And just like that, instead of praising the January jobs report, Goldman's Jan Hatzius is far more interested in pounding the table on its one scariest chart...
The difference between America's manufacturing workers and waiters has dropped to a record low of just 1.387 million. The same difference was 11.3 million on January 31, 1990.
In the 2003-2004 playbook, “considerable period” gave way to “patient” as a signal that the hikes were drawing closer, and it is interesting that the words “patient” or “patience” have shown up quite frequently in recent Fed speeches. The problem with a simple shift to “patience” without any qualifications on December 17 is that back in 2004 this shift occurred just 4½ months before the first hike, and some market participants might therefore take it to mean a hike before June.
"Sample issues: we aren’t controlling for changes in the quality of job growth when measuring average hourly earnings"
With the equity market back to near-historical highs, Goldman Sachs' Jan Hatzius revisits his analysis of the predictability of asset price busts. The main predictors of busts are past asset price appreciation and past credit growth, followed by a rising investment/GDP ratio. Hatzius warns that their model says that the further US equity price gains of 2014 have pushed the risk of an equity bust back up - as the chart below shows to levels not seen since 2008/9. Interestingly, the main factor holding down the risk of another bust, especially in the housing market, is the weakness of credit growth since the crisis.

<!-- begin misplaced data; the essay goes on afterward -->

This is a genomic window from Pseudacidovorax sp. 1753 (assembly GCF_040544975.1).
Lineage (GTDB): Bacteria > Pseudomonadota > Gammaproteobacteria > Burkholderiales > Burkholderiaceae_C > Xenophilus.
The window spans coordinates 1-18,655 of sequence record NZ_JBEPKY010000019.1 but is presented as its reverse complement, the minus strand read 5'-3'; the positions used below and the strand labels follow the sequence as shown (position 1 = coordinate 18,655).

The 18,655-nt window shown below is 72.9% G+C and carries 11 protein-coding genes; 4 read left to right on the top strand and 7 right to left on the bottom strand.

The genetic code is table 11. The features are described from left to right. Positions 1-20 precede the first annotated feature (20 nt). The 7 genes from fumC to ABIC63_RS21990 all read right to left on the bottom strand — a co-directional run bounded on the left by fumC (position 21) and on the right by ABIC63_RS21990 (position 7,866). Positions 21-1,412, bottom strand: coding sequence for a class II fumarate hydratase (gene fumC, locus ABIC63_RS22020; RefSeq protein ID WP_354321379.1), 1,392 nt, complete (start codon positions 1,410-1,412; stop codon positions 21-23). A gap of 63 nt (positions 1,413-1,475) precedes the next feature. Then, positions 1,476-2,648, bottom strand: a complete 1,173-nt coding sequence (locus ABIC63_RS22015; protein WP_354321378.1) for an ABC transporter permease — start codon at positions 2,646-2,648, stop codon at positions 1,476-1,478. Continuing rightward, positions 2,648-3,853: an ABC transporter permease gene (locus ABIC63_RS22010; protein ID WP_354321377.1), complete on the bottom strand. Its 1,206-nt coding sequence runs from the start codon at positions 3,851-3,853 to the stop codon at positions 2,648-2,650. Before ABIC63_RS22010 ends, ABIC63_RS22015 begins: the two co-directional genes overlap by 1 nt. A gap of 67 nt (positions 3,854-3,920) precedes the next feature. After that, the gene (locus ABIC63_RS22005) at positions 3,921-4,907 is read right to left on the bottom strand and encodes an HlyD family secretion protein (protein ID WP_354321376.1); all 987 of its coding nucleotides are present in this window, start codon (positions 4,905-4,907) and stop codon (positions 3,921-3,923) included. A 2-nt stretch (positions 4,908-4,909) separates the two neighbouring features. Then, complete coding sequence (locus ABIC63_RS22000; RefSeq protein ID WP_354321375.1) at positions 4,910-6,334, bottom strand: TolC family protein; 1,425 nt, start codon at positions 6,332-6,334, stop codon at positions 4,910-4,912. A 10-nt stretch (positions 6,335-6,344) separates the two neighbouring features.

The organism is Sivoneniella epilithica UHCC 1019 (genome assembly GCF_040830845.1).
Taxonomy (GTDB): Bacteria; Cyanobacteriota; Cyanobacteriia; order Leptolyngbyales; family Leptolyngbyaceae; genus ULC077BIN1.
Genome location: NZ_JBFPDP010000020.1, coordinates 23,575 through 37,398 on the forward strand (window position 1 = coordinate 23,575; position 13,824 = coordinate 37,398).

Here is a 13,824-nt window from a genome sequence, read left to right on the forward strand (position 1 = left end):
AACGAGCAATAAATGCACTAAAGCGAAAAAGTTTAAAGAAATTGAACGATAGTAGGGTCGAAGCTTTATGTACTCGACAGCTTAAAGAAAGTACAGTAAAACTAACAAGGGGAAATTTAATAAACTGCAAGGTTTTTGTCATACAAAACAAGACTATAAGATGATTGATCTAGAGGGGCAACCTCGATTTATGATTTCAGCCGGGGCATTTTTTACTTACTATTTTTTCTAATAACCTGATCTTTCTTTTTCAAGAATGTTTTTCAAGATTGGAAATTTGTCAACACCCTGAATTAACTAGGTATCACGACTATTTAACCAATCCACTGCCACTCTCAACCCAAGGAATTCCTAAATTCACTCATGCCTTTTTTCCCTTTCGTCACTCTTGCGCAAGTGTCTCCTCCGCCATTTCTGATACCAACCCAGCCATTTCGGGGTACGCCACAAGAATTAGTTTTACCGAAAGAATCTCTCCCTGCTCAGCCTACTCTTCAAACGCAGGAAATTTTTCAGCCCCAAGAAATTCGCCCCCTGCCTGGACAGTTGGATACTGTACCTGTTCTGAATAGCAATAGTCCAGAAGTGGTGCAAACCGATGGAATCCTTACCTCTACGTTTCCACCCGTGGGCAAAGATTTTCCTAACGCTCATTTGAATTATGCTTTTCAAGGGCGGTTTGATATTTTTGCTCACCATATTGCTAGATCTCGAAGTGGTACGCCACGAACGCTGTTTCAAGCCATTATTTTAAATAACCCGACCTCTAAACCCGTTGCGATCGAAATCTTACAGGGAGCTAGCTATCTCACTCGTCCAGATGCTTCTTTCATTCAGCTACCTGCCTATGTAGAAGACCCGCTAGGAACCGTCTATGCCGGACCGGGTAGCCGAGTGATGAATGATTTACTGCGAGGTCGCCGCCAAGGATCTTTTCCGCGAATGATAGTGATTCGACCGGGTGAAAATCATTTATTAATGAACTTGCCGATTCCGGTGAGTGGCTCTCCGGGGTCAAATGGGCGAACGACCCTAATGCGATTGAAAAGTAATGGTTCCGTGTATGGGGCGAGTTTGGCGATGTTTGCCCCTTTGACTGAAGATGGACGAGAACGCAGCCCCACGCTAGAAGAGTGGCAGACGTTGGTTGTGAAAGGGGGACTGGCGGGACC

"We start our Q4 GDP tracking estimate at +2.2%, eight-tenths below our prior standing forecast. The lower tracking estimate mainly reflects the larger-than-expected +0.7 percentage point contribution from defense spending to Q3 growth (which introduces risks for payback in Q4), the weaker-than-expected trajectory for consumer spending heading into the quarter apparent in today’s personal income and outlays report for September, and a slightly weaker assumption on net exports in light of the large net trade contribution in Q3, our global teams’ recent downgrades to rest-of-world growth forecasts and the recent appreciation of the US dollar." - Goldman Sachs
Goldman Cuts 2015, 2016 EPS Forecasts On "Diminished Global GDP Growth" Just As Fed Surprises With Hawkish OutlookSubmitted by Tyler Durden on 10/29/2014 16:48 -0400
It is perhaps the definition of irony that just two hours after the Fed issued a surprising statement that was so bullish on US growth it is as if the past month never happened, as if Williams and Bullard never threatened with QE4 just because the market almost entered a correction, and that made Goldman's chief economist Jan Hatzius to a express "modest hawkish surprise" that the very same bank, Goldman, whose alum is in charge of the NY Fed (leading to hours of secret tapes exposing the white glove treatment Goldman gets at the Fed), just announced it was cutting its 2015 and 2016 EPS forecasts "diminished global GDP growth and lower crude prices."